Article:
The city of Soldotna is going green with the unanimous passage of two environmentally friendly ordinances at Wednesday night's city council meeting.
The council approved an ordinance that establishes a permitting process and structural standards for small wind energy systems in the city. The council also approved the acceptance of $40,000 in stimulus funds from the Alaska Department of Natural Resources that will create a "green parking lot" at the Ralph Soberg House in Soldotna Creek Park and technologically map out Soldotna's stormwater infrastructure.
Council member Dr. Nels Anderson, who sponsored the wind energy bill along with Vice-Mayor J. Shea Hutchings, said that the ordinance encourages people to explore wind turbines as energy sources.
"I think it's designed to allow people to do this and yet also places some limitations for the beauty to be preserved," he said.
The ordinance places restrictions on height, noise, property placement and aesthetics. Turbines may be no more than 80 feet tall, may not exceed more than 85 decibel levels at any time, may not be placed closer to any public right-of-way than its principal structure, and must be painted a neutral color.
Also, all turbines in Soldotna will be assumed to be on Homer Electric Association's power grid regardless of whether the person intends to sell the energy back to the company. For safety reasons, wind turbines must be approved by the electric company to receive a city permit.
Soldotna's wind energy ordinance comes on the heels of Kenai's wind energy code, which was passed last fall.
Soldotna city planner, Stephanie Queen, said that the two cities have similarities and differences in their ordinances.
Both places only require the setback for turbines to be 20 feet from property lines, a less stringent restriction than other cities which mandate setbacks to be at least the height of the turbine. Queen said Soldotna included this to allow residents with smaller lots to take advantage of wind energy.
One difference however, is that Soldotna placed height restrictions for turbines in all zoning districts while Kenai's requirements change depending on the zoning.
Queen said Soldotna's ordinance requires public hearings for turbine permits in residential areas. Applications for turbines that meet all requirements in most non-residential areas require no hearing.
As of yet, the city has received no calls from residents eager to raise turbines, Queen said, but it wanted to enact the ordinance to "get out ahead of requests."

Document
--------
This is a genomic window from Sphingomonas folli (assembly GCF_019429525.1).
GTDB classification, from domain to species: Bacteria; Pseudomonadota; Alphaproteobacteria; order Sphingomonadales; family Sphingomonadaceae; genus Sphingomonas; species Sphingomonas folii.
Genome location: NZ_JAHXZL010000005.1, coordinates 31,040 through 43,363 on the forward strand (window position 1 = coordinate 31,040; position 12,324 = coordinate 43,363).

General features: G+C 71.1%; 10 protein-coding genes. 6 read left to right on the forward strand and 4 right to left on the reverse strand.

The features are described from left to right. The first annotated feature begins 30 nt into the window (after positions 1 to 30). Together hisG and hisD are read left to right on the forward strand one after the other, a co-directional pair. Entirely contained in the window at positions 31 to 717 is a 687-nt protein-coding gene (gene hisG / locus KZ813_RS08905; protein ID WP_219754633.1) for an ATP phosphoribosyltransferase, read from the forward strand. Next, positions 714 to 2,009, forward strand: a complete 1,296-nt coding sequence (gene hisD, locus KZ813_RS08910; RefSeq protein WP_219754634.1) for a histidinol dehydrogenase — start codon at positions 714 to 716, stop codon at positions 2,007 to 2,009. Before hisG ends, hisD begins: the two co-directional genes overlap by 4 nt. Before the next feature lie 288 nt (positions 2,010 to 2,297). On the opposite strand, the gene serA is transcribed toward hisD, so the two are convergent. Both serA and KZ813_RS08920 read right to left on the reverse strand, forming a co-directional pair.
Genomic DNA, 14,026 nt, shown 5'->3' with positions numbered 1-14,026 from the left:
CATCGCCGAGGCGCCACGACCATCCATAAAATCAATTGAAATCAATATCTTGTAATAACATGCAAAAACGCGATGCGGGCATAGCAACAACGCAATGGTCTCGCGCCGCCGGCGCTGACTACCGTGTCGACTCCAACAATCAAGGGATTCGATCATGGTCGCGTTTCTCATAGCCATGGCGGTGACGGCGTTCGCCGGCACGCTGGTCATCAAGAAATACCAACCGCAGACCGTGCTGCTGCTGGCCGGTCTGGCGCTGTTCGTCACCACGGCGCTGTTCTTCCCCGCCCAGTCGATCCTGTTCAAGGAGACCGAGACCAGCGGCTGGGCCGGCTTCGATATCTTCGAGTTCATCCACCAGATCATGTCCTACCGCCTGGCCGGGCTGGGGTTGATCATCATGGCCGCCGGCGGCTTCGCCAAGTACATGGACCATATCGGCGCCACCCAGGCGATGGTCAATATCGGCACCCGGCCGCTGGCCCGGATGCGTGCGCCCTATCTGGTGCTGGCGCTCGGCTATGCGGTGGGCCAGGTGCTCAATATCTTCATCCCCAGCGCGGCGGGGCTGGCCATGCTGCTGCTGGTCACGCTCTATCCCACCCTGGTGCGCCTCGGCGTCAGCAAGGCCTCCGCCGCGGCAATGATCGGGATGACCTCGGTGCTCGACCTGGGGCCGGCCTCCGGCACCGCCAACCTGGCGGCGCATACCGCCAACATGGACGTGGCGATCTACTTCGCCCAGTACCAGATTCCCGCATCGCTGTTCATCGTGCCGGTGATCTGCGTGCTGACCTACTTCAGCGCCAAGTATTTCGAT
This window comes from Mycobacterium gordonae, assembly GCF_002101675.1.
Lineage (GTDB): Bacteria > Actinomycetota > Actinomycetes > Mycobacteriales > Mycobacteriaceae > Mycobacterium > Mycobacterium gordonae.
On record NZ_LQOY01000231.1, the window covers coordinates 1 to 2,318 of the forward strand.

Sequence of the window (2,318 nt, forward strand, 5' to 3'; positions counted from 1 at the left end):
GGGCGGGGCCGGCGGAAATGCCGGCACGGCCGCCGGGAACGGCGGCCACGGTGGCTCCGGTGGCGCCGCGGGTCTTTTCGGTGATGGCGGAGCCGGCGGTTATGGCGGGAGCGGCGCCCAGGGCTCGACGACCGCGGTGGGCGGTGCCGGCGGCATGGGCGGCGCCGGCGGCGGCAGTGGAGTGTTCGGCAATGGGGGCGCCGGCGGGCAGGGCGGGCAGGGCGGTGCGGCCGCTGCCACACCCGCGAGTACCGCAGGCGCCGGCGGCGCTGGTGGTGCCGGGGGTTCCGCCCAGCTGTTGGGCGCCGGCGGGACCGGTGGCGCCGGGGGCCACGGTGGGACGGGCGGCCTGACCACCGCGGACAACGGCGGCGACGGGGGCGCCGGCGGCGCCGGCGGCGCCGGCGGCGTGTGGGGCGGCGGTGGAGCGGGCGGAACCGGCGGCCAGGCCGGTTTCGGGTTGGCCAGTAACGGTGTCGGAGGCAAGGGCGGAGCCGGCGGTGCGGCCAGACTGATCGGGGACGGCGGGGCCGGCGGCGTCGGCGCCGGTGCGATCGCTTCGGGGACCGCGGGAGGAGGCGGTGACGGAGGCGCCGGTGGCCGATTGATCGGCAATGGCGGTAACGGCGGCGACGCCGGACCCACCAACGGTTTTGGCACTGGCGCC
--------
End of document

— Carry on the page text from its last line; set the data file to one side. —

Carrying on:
The $40,000 for "green parking lot" and the stormwater mapping projects will be mainly managed by the Kenai Watershed Forum.
Robert Ruffner, executive director of the Forum, said that the organization has contracted with the city to renovate the Ralph Soberg house for future use as its headquarters.
The "green parking lot" is essentially a lawn planted through a recycled plastic grid that supports vehicles and maintains the grass. The idea is that the lot will absorb water and pollutants like oil, gas and antifreeze so it will not run off into freshwater sources.
"It's designed to keep the water on location," he said. "It is a very different concept."
The mapping project will use a Geographical Information System to plot the city's existing stormwater infrastructure as well as identify areas that might benefit from future stormwater retention projects.
"We want to keep pollutants out of the river to keep it as clean as practically feasible," Ruffner said.
* Approved a $250 donation to Soldotna High School's "After Prom Party."
* Accepted an additional state grant of $11,944 for a stair installation project at the Kenai River bridge.
* Heard a report from Mayor Peter Micciche that the Department of Transportation has identified the Birch Street traffic light proposal, which would provide safer crossing for Soldotna Creek Park, as a "Top 30" intersection needing the improvement.
* Heard from council member Ed Sleater that as a funding mechanism for the Soldotna library expansion a bond issue might go out to voters in a special election this year.
* Held an executive session on collective bargaining unit negotiations.
Brielle Schaeffer can be reached at firstname.lastname@example.org.
Peninsula Clarion ©2014. All Rights Reserved.